Here are three things you can do to keep your community Pit Bull friendly:

1. Be Proactive

Does your community have a comprehensive dangerous dog ordinance? If not, don’t wait, take steps to get a good one passed. It will be a bulwark against regressive and reactive breed bans or other breed discriminatory regulations. A good dangerous dog ordinance targets the deed, not the breed. It focuses on irresponsible owners of whatever breed of dog who encourage aggressive behavior, take pleasure in having the “baddest dog” in the neighborhood, blow off neighbors concerns and turn their dogs into extensions of their own anti-social selves with the result being that when, not if, someone gets bitten, the dog and probably the breed get blamed. Best Friends has model dangerous dog ordinance language available and our team will be happy to help shepherd you through the process of working with local officials to get good laws in place before bad laws are dreamed up by grandstanding and / or uninformed politicians. Click here for model ordinances, resources and more.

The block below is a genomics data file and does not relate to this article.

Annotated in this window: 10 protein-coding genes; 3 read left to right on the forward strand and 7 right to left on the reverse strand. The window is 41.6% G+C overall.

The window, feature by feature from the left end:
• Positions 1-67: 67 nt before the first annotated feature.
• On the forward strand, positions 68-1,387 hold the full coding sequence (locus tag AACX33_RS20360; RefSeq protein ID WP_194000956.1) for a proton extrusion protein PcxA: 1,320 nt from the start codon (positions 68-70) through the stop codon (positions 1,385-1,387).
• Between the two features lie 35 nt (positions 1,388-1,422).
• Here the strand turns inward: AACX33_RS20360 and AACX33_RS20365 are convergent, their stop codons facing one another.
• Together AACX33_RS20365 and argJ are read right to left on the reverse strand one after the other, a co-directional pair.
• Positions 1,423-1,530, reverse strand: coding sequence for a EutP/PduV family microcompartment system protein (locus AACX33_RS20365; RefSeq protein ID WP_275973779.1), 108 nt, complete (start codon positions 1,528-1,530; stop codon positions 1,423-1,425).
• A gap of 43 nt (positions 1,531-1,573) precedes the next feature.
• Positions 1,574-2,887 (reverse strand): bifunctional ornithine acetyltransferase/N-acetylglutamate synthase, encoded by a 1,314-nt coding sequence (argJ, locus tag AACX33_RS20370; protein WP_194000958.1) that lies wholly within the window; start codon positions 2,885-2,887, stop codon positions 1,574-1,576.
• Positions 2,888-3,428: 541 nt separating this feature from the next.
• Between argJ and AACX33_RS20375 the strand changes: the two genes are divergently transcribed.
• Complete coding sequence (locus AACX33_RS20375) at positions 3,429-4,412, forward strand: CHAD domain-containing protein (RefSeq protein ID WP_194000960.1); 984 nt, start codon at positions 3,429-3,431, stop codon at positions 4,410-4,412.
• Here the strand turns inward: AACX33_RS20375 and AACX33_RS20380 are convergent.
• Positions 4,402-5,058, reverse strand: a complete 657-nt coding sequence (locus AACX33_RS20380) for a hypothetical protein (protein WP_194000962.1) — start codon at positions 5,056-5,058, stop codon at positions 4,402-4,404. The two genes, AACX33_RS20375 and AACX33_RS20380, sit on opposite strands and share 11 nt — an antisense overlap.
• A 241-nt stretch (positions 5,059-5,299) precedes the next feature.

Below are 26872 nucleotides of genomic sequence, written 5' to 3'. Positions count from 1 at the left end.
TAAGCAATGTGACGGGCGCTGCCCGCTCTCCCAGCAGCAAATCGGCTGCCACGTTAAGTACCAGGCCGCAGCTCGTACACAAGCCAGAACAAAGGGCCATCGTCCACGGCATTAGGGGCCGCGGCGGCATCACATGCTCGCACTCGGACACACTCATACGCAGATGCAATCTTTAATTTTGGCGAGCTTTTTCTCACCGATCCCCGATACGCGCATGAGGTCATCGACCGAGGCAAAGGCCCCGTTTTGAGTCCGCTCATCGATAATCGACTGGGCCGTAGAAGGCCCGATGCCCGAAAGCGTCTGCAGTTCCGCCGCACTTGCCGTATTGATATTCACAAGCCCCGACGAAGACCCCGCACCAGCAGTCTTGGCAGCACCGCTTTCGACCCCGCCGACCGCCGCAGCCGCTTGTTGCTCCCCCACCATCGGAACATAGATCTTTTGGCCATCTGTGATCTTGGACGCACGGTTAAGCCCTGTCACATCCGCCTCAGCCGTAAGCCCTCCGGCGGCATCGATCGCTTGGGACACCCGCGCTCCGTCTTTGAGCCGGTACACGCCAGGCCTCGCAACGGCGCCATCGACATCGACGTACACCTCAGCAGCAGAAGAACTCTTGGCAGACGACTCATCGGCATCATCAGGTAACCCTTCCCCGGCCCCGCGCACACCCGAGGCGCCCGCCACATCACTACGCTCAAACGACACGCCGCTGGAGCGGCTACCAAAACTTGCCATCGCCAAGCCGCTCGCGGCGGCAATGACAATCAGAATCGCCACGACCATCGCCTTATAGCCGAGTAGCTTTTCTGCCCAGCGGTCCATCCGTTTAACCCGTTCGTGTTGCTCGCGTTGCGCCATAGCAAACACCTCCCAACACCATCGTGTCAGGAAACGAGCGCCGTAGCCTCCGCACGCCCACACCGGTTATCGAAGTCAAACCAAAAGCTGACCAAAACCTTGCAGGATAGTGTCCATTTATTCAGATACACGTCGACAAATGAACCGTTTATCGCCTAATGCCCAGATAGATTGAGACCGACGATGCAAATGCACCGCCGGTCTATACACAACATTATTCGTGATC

2. Use The Best Friends Breed Discriminatory Fiscal Impact Calculator

If your community is plagued by a grandstanding pol or has a well meaning but uninformed neighborhood activist or for some other reason is considering a breed ban or some other form of breed discriminatory legislation, the best strategy to move the conversation from fear mongering hysteria to a rational discussion of what’s best for the community, use THE CALCULATOR!  The Best Friends BDL Fiscal Impact Calculator will tell you how much it will cost the taxpayer to enforce, defend and implement a breed ban. When dollars come into the conversation, everything slows down and the reality of a breed ban can be considered in a different light. Does your community really want to introduce a police state with door-to-door searches that leaves kids crying on the doorstep as family pets…family members…are hauled off to be killed or does it really want to protect the community and promote responsible pet ownership through proactive enforcement of progressive dangerous dog laws.

3. Host A Pit Bull Palooza

Have some fun, fix some pits, create a community of pit bull advocates who love these dogs and are sending all the right messages.

Pits are great dogs and they need our help to get out of shelters, to stay out of shelters and to be recognized for the great dogs that they are. For help and resources for your community be sure to visit the Best Friends campaign site for Pit Bulls: Saving America’s Dog

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  • Pharmtech1982